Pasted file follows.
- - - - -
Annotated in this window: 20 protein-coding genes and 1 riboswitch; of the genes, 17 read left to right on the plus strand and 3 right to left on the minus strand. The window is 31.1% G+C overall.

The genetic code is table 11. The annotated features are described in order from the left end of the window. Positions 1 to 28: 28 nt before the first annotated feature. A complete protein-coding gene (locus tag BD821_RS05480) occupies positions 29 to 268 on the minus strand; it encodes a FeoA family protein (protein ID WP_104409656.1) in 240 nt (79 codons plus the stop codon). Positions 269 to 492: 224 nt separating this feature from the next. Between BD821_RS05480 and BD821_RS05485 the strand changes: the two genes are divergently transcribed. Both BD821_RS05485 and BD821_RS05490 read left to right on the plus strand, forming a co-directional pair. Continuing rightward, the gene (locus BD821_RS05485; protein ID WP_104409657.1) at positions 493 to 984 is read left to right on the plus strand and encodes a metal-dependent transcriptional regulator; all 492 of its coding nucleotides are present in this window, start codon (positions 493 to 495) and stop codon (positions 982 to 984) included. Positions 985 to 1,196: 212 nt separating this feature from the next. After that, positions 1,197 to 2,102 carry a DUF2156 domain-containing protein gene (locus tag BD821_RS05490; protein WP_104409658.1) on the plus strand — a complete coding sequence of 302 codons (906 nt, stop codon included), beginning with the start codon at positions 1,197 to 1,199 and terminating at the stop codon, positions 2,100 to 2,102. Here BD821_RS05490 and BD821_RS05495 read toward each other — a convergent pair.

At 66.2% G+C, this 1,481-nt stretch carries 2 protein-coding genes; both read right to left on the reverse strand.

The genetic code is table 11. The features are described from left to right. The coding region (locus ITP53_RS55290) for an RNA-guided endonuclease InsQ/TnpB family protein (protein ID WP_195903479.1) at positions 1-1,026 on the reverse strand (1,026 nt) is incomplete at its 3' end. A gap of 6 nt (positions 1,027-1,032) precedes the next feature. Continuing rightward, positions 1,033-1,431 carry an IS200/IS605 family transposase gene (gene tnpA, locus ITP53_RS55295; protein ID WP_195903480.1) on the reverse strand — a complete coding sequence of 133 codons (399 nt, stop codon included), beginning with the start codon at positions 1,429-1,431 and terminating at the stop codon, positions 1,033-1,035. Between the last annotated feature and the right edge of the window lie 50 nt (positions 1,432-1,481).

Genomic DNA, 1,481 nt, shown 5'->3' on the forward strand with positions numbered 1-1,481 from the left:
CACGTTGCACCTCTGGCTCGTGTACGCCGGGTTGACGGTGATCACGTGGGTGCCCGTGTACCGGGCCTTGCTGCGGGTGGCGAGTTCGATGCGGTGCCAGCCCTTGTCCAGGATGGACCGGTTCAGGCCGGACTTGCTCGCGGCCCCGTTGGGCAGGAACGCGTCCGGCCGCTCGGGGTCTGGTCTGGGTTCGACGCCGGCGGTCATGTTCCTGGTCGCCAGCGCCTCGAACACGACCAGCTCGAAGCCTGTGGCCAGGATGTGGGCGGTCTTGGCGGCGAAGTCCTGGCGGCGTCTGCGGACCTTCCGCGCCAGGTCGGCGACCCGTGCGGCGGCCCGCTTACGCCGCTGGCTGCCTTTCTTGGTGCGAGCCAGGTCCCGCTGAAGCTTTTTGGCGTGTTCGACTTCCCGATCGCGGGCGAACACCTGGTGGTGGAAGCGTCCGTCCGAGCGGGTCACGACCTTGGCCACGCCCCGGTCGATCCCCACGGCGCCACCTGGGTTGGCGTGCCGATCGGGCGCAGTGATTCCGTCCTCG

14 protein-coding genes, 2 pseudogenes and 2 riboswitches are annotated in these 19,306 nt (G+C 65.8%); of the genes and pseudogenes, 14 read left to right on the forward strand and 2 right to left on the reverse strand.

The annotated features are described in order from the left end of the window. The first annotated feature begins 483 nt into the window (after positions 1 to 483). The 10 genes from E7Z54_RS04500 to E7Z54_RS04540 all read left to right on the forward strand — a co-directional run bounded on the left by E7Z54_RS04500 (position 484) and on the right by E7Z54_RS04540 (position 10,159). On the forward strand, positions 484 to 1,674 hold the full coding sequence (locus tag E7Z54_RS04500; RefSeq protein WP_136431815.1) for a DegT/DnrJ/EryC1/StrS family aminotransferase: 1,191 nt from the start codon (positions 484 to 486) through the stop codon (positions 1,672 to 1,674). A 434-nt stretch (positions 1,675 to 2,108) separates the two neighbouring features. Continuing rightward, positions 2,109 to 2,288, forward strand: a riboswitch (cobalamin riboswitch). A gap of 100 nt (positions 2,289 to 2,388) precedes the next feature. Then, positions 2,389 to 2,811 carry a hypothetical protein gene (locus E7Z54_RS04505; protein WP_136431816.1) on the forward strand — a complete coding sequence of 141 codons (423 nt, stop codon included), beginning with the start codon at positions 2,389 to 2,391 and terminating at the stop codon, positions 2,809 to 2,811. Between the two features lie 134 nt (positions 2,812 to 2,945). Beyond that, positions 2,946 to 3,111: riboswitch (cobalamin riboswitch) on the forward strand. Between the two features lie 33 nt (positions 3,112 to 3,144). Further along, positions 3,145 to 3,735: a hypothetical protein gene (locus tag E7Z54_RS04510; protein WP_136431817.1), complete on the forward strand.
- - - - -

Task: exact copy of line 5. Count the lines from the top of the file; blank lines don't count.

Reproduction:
Genomic DNA, 1,481 nt, shown 5'->3' on the forward strand with positions numbered 1-1,481 from the left: